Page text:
I am really enjoying this show! I'm coming from a little different background with Barakamon than you – I haven't read the manga prior to watching, but I have been reading along after each episode. Other than the great chapter 3, there haven't been a ton of things left out…

    I feel like you're suffering from being too close to the source material. I feel the same way with Tokyo ESP and Ghoul – but comparing the adaptations, I think the Tokyos have had it much worse…

    I really liked this episode. I went back and read the chapters this episode came from (19-22ish?), and it seems to me most of the stuff they cut out involved Naru, who you seem to suggest they are concentrating too much on anyway…

  2. m

    I'm a pretty big fan of Barakamon the manga as well, but this episode didn't grate me as much. I guess hearing Handa's past self-important interviews read aloud made up for some of it.

    I'm still reserving my judgment regarding Tokyo Ghoul until the finale, but I have to agree with Tokyo ESP. The anime somehow managed to suck out all the charm and goofiness, most notably with Azuma, who I'd never realized until this moment is actually the core of that series.

  3. G

    Enzo I'm curious as to which tv shows you are speaking of. Is that really as common as you say it is?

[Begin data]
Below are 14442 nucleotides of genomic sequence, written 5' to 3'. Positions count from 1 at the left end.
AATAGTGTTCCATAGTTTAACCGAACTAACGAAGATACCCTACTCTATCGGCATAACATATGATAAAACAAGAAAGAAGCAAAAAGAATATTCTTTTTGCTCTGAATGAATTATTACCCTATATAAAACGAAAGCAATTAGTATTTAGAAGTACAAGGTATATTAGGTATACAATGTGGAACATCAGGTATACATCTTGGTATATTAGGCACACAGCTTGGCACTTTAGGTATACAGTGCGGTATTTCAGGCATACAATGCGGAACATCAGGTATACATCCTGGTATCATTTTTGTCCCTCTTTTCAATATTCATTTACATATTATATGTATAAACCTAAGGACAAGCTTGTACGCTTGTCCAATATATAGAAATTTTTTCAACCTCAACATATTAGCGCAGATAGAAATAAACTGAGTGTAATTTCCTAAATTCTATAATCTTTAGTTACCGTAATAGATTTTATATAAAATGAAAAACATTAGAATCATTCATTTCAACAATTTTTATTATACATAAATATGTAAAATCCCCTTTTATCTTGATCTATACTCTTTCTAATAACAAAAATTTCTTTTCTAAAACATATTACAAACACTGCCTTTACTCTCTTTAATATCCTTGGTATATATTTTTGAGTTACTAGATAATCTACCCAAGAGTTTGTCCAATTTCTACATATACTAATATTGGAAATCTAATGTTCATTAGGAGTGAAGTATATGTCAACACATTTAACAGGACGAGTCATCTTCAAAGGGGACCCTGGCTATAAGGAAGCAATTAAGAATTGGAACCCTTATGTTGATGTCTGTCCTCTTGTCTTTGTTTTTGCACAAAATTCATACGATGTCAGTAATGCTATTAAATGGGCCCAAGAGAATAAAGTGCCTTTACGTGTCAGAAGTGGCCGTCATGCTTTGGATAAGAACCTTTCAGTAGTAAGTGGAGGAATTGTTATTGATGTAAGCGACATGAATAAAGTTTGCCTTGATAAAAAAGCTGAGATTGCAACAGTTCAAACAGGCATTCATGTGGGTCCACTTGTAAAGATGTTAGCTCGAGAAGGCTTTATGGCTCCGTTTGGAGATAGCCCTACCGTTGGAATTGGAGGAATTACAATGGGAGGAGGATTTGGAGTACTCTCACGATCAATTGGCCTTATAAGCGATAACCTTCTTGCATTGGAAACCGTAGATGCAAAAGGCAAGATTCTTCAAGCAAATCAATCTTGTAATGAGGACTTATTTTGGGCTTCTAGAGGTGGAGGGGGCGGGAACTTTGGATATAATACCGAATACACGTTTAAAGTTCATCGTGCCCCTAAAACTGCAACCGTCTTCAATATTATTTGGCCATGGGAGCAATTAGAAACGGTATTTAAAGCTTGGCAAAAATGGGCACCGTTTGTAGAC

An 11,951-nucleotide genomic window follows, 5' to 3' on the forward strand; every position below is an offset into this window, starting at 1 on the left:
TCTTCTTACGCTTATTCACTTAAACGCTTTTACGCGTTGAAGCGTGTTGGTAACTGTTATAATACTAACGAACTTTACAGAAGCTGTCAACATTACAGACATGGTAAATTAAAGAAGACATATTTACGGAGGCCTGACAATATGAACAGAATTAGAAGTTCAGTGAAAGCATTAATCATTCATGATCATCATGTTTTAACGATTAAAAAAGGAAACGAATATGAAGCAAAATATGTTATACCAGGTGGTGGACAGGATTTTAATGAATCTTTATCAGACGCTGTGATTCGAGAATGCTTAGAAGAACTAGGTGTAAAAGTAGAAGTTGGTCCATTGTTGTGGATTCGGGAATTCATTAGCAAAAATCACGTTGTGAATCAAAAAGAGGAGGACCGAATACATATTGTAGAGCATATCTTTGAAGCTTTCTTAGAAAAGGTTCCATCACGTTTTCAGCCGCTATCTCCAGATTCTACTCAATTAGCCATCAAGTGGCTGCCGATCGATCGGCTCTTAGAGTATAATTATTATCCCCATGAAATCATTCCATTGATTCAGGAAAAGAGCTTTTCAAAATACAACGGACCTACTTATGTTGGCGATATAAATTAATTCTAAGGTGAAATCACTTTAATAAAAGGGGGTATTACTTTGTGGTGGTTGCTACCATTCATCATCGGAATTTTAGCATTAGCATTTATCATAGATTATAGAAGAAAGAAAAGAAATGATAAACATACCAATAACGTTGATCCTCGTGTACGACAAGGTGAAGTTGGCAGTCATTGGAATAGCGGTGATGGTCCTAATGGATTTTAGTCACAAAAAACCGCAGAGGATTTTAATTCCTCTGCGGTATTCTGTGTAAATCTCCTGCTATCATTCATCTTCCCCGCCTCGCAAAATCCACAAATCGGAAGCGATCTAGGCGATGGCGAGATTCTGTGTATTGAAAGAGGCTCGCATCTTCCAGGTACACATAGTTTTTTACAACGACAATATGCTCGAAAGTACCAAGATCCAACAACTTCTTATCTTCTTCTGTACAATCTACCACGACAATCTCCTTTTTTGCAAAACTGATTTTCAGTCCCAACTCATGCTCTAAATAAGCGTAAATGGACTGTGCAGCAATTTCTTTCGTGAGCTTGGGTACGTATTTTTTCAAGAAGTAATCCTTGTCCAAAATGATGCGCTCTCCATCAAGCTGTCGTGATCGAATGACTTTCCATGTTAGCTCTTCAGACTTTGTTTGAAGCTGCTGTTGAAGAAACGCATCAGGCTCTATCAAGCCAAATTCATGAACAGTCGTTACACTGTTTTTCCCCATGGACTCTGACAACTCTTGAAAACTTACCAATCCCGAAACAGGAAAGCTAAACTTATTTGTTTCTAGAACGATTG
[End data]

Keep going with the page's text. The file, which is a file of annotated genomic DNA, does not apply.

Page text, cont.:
4. Do you mean the American adaptations of British shows? There are lots of examples – probably the best or close would be The Office. The British version is way better, but the US version is also very good. Some have been utterly brutal, like three failed tries at Fawlty Towers. Most are in-between.

    I would guess the total number is over 100.

  5. K

    I was thinking of Life on Mars when you made that comment. That was a travesty.

  6. H

    Quite a good episode I thought. The humor and individual demeanor of each character really shines through when you throw new blood into the mix. I wasn't taken by the Kanzaki character and his obsessiveness towards Handa a bit grating – but I think the show was clearly aware of that. Sensei has matured, hasn't he?

    I get what you mean about the format. Though the heartwarming morals are good (if a bit cliché), the highlights are definitely the eccentrics in humor and characters themselves. This show reminds me a bit of Kuregahime in how it has greatness that is sometimes restrained by a short anime format.

    But really, it's a good show so be happy it's not a trainwreck.